Friday July 27,2012 : U.S. TRIBAL OPERATORS PREFER FEDERAL LEGALISATION
 
Senate Indian Affairs Committee hears evidence on internet gambling
 
Thursday's Senate Indian Affairs Committee hearing on gambling issues impacting tribal operators was told by witnesses that federal legalization was the preferred route to ensure that a state-by-state ‘patchwork' of regulations did not evolve, and that tribes get a piece of the action without having their revenue taxed and their sovereignty compromised.
 
Mohegan tribe chairman, Bruce “Two Dogs” Bozsum, told the committee: “Tribes should be extremely hesitant to entrust their economic futures to the tender mercies of the 50 states, many of whom are still in financial crises and looking for new sources of revenue.” He said that his tribe had devoted considerable time and resources to preparing a proposal on internet gambling regulations.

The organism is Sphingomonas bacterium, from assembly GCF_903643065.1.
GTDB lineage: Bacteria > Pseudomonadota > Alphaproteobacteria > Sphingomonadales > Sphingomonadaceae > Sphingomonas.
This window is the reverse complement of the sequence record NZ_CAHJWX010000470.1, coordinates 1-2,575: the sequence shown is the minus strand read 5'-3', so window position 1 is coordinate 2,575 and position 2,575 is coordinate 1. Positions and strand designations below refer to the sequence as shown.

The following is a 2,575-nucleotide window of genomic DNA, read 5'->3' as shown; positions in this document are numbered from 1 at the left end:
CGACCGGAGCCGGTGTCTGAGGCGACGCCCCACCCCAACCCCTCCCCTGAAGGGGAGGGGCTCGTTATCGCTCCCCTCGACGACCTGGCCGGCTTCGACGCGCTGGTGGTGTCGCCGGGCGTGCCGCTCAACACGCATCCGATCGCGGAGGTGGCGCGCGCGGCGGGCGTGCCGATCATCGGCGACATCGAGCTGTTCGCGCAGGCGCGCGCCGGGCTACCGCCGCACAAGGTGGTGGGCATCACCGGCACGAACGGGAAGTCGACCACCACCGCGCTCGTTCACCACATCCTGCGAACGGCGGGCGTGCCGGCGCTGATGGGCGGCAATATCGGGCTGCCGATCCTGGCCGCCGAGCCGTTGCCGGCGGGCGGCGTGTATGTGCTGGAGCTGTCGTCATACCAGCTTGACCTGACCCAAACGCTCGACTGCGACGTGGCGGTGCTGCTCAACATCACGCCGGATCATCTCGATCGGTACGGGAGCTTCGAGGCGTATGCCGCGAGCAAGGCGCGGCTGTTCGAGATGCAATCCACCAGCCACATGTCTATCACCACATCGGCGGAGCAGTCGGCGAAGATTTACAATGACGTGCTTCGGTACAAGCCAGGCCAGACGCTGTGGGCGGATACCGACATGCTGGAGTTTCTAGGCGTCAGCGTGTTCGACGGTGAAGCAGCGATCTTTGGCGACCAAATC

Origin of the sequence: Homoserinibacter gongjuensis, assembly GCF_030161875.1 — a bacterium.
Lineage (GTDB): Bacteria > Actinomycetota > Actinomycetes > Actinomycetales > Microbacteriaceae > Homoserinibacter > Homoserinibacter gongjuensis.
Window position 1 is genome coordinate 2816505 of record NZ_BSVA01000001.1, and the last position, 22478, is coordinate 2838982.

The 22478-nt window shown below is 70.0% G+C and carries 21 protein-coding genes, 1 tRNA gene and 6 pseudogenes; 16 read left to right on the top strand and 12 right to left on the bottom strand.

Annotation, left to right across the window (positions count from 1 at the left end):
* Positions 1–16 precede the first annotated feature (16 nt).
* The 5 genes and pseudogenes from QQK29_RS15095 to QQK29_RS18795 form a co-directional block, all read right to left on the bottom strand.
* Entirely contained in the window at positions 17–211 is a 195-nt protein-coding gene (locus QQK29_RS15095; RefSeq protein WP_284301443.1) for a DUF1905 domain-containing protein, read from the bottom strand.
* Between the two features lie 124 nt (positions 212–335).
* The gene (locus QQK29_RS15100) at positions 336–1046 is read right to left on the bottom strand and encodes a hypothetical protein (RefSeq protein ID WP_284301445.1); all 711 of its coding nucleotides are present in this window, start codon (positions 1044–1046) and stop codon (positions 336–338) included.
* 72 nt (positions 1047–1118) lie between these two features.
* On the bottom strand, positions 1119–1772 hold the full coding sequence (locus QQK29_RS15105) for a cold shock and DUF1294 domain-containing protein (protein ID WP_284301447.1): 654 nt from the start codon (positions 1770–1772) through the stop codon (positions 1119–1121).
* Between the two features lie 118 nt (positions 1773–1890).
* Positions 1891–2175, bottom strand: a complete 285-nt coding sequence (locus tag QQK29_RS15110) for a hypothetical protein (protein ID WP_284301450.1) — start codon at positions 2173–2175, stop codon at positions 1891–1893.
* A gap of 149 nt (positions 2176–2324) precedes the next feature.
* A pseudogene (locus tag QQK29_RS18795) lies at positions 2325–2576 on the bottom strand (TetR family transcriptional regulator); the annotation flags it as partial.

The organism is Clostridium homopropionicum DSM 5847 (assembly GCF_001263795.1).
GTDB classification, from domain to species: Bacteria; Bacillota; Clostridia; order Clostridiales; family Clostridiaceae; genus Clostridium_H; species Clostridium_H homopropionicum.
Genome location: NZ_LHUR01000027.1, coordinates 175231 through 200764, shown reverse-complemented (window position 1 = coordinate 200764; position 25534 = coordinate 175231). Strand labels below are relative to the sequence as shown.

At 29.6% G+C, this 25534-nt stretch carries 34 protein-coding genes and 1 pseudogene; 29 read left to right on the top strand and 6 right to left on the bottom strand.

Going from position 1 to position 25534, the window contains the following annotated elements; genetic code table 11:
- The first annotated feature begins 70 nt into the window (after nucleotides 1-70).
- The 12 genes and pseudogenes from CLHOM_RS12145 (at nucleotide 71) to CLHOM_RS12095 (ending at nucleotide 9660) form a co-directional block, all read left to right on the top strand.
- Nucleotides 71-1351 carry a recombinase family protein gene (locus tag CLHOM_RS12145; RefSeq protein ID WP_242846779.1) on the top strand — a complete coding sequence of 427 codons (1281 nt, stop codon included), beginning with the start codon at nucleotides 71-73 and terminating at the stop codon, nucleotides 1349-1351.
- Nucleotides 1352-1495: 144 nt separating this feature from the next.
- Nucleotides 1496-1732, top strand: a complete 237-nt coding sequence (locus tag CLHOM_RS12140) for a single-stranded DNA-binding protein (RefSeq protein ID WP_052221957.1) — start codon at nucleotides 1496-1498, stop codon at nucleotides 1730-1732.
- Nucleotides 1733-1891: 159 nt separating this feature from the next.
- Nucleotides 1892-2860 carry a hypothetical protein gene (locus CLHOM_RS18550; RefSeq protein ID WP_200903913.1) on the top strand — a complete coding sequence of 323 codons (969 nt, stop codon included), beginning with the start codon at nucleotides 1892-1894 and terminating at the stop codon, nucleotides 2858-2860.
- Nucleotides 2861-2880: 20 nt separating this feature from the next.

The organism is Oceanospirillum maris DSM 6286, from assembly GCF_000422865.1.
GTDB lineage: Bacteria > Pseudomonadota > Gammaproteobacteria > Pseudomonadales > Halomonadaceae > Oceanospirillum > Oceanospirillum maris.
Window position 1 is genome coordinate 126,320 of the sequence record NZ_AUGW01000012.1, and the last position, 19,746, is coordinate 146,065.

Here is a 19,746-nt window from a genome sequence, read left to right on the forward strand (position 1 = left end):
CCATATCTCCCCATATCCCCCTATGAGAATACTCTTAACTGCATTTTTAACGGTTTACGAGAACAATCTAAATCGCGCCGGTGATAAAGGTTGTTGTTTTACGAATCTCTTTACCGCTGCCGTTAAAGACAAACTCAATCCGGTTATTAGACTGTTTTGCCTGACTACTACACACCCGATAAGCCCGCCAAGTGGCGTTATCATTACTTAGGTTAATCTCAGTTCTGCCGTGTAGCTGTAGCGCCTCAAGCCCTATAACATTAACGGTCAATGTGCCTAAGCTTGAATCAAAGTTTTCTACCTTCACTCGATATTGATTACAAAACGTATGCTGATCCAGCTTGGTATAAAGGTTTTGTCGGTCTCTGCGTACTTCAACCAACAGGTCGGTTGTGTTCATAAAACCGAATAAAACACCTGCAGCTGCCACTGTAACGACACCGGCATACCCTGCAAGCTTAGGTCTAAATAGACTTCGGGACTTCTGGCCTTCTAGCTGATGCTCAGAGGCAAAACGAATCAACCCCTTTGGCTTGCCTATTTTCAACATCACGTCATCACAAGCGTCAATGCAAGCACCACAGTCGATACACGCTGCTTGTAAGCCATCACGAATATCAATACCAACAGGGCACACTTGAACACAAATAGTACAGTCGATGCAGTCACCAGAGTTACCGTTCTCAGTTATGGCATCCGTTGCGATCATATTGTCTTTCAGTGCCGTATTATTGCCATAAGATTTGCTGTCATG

“These regulations now stand ready to be implemented, and will meet or exceed the toughest regulations found anywhere in the world, including the new standards recently established in Nevada,” Bozsum claimed.
 
US tribal gambling was a more than $27 billion industry in 2011, while commercial gambling was $35.6 billion and worldwide gambling revenues were $30 billion, the committee reported.
 
Glen Gobin, secretary of the Tulalip Tribal Council, reminded the committee that he previously testified against legalising Internet gambling. But on Thursday, Gobin said that with states ready to start their own Internet gambling, “tribes must have equal footing to participate,” and plans to move forward as gambling evolves because the revenue pays for many of the tribe’s government services.
 
Jon Porter, a former Congressman and a lobbyist for the Poker Players Alliance, urged tribes to prepare for online gambling “because it has to happen.”
 
Earlier this week the the committee's chairman, Daniel Akaka, told the National Indian Gaming Association’s Legislative Summit: “We in Congress – and especially on this committee – also have a responsibility to ensure that tribal views and priorities are part of any legalization that could impact tribal gaming."